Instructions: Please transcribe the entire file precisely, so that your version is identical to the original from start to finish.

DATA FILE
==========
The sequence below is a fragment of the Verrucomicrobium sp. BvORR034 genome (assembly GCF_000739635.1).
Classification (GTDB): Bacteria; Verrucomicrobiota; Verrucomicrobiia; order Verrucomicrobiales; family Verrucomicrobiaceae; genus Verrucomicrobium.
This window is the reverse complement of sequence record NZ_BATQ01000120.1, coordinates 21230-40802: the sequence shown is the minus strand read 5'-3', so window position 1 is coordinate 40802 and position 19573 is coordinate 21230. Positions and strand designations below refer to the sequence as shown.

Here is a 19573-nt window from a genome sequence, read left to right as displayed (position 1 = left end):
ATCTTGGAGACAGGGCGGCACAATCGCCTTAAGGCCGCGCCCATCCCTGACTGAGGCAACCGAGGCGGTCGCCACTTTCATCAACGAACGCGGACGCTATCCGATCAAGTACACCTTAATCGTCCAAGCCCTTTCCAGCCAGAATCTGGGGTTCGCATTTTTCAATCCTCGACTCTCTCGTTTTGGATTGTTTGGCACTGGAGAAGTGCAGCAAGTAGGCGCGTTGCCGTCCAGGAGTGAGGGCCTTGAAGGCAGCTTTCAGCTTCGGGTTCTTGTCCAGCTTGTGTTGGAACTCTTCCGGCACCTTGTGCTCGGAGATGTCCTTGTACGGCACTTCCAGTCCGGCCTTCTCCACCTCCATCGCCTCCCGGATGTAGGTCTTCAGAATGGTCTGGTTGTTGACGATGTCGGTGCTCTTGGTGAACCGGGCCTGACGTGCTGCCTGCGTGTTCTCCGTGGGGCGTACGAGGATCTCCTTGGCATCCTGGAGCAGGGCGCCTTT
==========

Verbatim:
The sequence below is a fragment of the Verrucomicrobium sp. BvORR034 genome (assembly GCF_000739635.1).
Classification (GTDB): Bacteria; Verrucomicrobiota; Verrucomicrobiia; order Verrucomicrobiales; family Verrucomicrobiaceae; genus Verrucomicrobium.
This window is the reverse complement of sequence record NZ_BATQ01000120.1, coordinates 21230-40802: the sequence shown is the minus strand read 5'-3', so window position 1 is coordinate 40802 and position 19573 is coordinate 21230. Positions and strand designations below refer to the sequence as shown.

Here is a 19573-nt window from a genome sequence, read left to right as displayed (position 1 = left end):
ATCTTGGAGACAGGGCGGCACAATCGCCTTAAGGCCGCGCCCATCCCTGACTGAGGCAACCGAGGCGGTCGCCACTTTCATCAACGAACGCGGACGCTATCCGATCAAGTACACCTTAATCGTCCAAGCCCTTTCCAGCCAGAATCTGGGGTTCGCATTTTTCAATCCTCGACTCTCTCGTTTTGGATTGTTTGGCACTGGAGAAGTGCAGCAAGTAGGCGCGTTGCCGTCCAGGAGTGAGGGCCTTGAAGGCAGCTTTCAGCTTCGGGTTCTTGTCCAGCTTGTGTTGGAACTCTTCCGGCACCTTGTGCTCGGAGATGTCCTTGTACGGCACTTCCAGTCCGGCCTTCTCCACCTCCATCGCCTCCCGGATGTAGGTCTTCAGAATGGTCTGGTTGTTGACGATGTCGGTGCTCTTGGTGAACCGGGCCTGACGTGCTGCCTGCGTGTTCTCCGTGGGGCGTACGAGGATCTCCTTGGCATCCTGGAGCAGGGCGCCTTT